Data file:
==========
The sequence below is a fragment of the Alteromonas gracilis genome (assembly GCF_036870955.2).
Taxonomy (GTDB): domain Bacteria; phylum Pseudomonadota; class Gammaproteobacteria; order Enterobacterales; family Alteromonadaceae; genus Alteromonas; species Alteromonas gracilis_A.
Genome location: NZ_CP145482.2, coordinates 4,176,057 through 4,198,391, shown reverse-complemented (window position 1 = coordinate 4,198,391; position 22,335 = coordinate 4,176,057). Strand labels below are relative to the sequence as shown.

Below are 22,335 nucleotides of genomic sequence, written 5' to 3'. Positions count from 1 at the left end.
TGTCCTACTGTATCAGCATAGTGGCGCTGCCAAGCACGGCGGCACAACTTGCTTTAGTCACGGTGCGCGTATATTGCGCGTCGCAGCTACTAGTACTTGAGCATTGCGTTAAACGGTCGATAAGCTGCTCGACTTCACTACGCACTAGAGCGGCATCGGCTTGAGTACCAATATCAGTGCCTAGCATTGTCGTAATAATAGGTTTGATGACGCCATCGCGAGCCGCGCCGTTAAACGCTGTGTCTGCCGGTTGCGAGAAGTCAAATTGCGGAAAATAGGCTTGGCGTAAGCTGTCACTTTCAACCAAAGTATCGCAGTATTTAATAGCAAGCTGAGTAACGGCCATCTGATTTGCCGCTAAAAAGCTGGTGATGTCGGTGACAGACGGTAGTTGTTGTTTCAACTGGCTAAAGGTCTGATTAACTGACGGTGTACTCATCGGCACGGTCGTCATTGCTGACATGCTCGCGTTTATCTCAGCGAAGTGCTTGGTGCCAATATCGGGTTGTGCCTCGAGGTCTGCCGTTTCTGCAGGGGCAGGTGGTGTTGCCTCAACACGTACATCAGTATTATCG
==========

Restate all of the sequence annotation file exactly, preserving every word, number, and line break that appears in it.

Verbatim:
The sequence below is a fragment of the Alteromonas gracilis genome (assembly GCF_036870955.2).
Taxonomy (GTDB): domain Bacteria; phylum Pseudomonadota; class Gammaproteobacteria; order Enterobacterales; family Alteromonadaceae; genus Alteromonas; species Alteromonas gracilis_A.
Genome location: NZ_CP145482.2, coordinates 4,176,057 through 4,198,391, shown reverse-complemented (window position 1 = coordinate 4,198,391; position 22,335 = coordinate 4,176,057). Strand labels below are relative to the sequence as shown.

Below are 22,335 nucleotides of genomic sequence, written 5' to 3'. Positions count from 1 at the left end.
TGTCCTACTGTATCAGCATAGTGGCGCTGCCAAGCACGGCGGCACAACTTGCTTTAGTCACGGTGCGCGTATATTGCGCGTCGCAGCTACTAGTACTTGAGCATTGCGTTAAACGGTCGATAAGCTGCTCGACTTCACTACGCACTAGAGCGGCATCGGCTTGAGTACCAATATCAGTGCCTAGCATTGTCGTAATAATAGGTTTGATGACGCCATCGCGAGCCGCGCCGTTAAACGCTGTGTCTGCCGGTTGCGAGAAGTCAAATTGCGGAAAATAGGCTTGGCGTAAGCTGTCACTTTCAACCAAAGTATCGCAGTATTTAATAGCAAGCTGAGTAACGGCCATCTGATTTGCCGCTAAAAAGCTGGTGATGTCGGTGACAGACGGTAGTTGTTGTTTCAACTGGCTAAAGGTCTGATTAACTGACGGTGTACTCATCGGCACGGTCGTCATTGCTGACATGCTCGCGTTTATCTCAGCGAAGTGCTTGGTGCCAATATCGGGTTGTGCCTCGAGGTCTGCCGTTTCTGCAGGGGCAGGTGGTGTTGCCTCAACACGTACATCAGTATTATCG